Improved governance critical to end country’s water woes

F.P. Report

ISLAMABAD: After the catastrophic year of 2022, the country witnessed a unique pattern of natural hazards that seriously impacted its economy, livelihoods, lifestyle and social fabric also posing challenges of water and food security.

The miseries that people suffered in flood and drought-hit areas are eye-openers for the policymakers and call for devising prudent strategies to conserve its resources, especially the rapidly declining water resource.

Experts believe that time was ripe to work out a well-thought-out plan to roll out a water pricing regime with an improved governance model to address the water scarcity issue spiking up in the country.

The situation is alarming as 5600 cubic meter per capita water availability in 1951 has presently declined to 908 cubic meter making the country water stressed. With our population already estimated to crossing 220 million from 34 million in 1951, it is feared that the country would soon fall into the water scarce category.

“Around 29 million acre-feet (MAF) water was being wasted every year in the country due to poor storage facilities and accumulation of silt in main water reservoirs of Tarbela and Mangla,” remarked former WAPDA Chairman Shams ul Mulk. “This water wastage costs our economy in billions of rupees every year.”

“Unchecked population growth and lack of water conservation and storage facilities would be bringing about much harder days ahead,” he warned.

As our current Rabi crop is facing 38 percent water shortfall, it is evident that in near future, on one hand we shall be fast losing our water reserves and on the other hand spending our precious foreign exchange on the import of food items.

Shrinking river water resources and massive pumping out of groundwater is another challenge as mentioned by Pakistan Water Gateway, a non-governmental water-research portal.

“If groundwater depletion continues at the current rate, we shall face widespread water poverty in the next few years,” the portal recorded and recommended that efficient water management should be at the heart of our policies in developing agricultural and industrial sector projects.

“Water scarcity is affecting almost every continent with around 1.2 billion people, or almost one-fifth of the world’s population living in areas of physical scarcity,” commented Water expert Arshad Abbasi.

“Moreover, around 500 million people are approaching this situation with another 1.6 billion people, or almost one-quarter of the world’s population facing economic water shortage,” he added and warned that Pakistan was also not an exception.

As the respective government strived hard to cope with looming water scarcity challenge, the desired results are yet to be achieved.

“We need timely steps to ensure water management in agriculture, domestic and industrial sectors through an awareness campaign, adoption of technology and imposing restrictions,” said Chairman Pakistan Council of Research in Water Resources, (PCRWR), Dr. Muhammad Ashraf.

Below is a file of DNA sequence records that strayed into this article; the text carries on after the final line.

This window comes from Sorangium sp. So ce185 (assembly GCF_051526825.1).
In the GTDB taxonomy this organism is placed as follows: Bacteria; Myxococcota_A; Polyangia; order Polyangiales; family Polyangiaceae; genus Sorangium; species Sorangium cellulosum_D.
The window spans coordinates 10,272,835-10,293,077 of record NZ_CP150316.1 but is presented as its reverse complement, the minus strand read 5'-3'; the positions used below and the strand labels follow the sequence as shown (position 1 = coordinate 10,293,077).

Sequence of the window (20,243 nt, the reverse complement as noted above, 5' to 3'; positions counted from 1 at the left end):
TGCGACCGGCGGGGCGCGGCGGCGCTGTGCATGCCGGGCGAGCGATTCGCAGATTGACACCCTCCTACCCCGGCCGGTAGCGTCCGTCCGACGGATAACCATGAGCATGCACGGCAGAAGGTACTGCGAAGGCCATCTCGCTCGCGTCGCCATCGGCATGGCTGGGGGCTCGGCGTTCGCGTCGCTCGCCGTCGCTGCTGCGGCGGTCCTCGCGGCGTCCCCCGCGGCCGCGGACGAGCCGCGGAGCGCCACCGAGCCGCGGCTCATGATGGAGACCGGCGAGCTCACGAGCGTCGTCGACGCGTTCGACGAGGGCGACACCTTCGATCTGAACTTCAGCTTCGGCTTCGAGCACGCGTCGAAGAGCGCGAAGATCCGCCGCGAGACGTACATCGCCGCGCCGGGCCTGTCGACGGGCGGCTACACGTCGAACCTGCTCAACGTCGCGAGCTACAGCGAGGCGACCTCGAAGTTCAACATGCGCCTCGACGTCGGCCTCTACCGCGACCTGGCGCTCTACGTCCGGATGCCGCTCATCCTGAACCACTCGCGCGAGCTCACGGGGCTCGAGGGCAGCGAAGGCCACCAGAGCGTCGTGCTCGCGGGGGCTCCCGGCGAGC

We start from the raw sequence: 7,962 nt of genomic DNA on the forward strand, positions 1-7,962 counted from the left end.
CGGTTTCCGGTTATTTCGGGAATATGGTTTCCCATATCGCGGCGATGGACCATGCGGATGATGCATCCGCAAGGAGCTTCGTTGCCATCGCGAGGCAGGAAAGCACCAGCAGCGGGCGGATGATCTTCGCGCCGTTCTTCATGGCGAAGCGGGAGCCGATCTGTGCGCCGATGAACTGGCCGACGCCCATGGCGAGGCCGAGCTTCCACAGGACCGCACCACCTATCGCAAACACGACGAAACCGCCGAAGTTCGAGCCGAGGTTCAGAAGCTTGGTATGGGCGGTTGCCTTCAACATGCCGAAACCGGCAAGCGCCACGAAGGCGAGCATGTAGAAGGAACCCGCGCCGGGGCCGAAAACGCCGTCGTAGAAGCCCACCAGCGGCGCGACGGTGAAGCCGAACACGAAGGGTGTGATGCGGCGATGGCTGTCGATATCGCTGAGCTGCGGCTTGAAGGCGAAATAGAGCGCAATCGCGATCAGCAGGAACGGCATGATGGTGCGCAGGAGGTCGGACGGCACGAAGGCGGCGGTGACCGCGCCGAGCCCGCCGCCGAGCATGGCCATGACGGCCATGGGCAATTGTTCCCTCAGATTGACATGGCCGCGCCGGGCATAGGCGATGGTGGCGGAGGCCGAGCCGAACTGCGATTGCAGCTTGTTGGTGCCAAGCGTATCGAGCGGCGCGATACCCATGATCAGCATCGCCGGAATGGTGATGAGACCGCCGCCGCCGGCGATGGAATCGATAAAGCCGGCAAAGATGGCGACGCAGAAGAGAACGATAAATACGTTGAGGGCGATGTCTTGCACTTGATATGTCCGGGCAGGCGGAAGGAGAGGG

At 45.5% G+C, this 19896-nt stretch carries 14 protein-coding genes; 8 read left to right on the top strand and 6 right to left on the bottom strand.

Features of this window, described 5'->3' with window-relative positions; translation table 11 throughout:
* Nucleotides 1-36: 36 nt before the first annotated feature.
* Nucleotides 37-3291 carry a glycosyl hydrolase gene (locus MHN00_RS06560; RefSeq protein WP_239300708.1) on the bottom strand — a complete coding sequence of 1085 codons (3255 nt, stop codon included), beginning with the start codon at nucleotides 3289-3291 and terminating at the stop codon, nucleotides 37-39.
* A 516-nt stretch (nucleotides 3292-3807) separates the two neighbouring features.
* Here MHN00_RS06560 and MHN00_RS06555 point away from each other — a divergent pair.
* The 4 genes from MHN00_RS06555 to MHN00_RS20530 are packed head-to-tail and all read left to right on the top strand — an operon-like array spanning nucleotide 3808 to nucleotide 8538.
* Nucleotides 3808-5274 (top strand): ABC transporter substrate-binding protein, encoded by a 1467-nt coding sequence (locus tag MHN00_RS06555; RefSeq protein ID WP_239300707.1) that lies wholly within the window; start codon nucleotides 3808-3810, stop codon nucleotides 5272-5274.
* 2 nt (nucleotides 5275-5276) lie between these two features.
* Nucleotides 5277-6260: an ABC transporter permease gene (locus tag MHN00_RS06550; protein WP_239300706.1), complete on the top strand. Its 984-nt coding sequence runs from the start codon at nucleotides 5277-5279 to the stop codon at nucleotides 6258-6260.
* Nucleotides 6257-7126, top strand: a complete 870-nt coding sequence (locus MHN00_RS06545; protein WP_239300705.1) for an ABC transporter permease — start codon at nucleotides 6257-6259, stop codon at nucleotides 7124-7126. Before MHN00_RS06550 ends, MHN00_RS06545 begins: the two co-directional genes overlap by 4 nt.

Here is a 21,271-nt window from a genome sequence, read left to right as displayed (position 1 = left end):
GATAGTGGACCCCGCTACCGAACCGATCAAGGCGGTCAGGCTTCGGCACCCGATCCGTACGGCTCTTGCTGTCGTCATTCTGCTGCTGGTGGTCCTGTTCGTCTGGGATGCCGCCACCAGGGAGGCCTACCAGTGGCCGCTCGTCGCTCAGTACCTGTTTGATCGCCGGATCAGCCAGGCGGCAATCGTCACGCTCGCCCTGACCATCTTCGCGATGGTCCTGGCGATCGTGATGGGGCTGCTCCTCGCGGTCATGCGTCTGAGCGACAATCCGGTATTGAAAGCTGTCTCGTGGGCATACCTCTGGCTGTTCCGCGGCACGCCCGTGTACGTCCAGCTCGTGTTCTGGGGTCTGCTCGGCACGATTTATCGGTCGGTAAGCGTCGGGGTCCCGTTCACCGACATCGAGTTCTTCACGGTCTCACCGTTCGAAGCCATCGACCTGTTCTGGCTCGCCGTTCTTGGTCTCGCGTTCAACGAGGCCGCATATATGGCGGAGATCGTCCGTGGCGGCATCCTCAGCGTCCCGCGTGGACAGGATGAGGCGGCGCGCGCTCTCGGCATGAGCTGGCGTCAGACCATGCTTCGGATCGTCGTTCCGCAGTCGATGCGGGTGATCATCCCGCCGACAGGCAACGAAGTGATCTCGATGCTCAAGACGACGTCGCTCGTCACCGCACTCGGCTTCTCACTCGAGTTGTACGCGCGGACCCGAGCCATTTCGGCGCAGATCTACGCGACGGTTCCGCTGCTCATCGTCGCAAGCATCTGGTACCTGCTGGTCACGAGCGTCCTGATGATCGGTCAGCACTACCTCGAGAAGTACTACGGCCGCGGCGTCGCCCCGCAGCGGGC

“Most of the water wasted during irrigation can be saved by using the latest technologies”, he said. “If our population continues to grow at the same pace and water resource remains constant, we would be touching absolute water scarcity level by 2025 (below 500 cubic meter per capita).”

He said that PCRWR Water Report had issued a detailed report in 2018 that led to the approval of the National Water Policy the same year after a pendency of 30 years.

“PCRWR, on its part, has played the role of a whistleblower warning that if population continues to grow at current pace, construction of a single dam that needs at least 10 years to complete, would not be sufficient to cater our water needs,” Dr Ashraf said.

“Widespread urban sprawl and erasing water shed areas was also resulting in diminishing rains and urban flooding.”

In this scenario, he not only stressed strict water conservation strategies but also water metering and charging the consumers as per water usage.

“For me, water is gold. Everything has an alternate but not the water. Therefore, we shall have to conserve it today for our better tomorrow.”

He said 60% of our population lacks access to quality drinking water with the country fearing 30% further water downfall by 2030. “PCRWR samples from rivers at certain levels had zero dissolved oxygen indicating that no aquatic life can survive in this water which is another alarming indicator.”

Dr Ashraf recommended to developing agricultural zones for irrigation, improve on-farm water usage efficiency, governance and legislation, site-specific solutions and mainstreaming of youth.

“Engaging youth in water conservation initiatives is critical for an overall behavioral change,” he said and suggested more research on waterfront and share knowledge with all stakeholders on efficient water management.

The latest IPCC Report’s message on climate change and the environment is also very clear as it highlights increased frequency of natural disasters and is feared to cost the vulnerable countries in billions as witnessed during our recent floods.

“National water security is based on urban, economic and other securities and Pakistan has the lowest water security in all five sectors,” noted Country Representative, International Water Management Institute (IWMI) Dr Mohsin Hafeez.

“We need to ponder why 90 percent of our water is used only for agriculture and develop water sharing arrangements for rivers water.”

IWMI Board member Simi Kamal believes that engaging youth in water conservation practices would be beneficial for their being technology savvy, entrepreneurial and peering approach.

“Let us make them our lobbyists for spreading water conservation message across the country and to fill the government-citizens gap,” she said. (APP)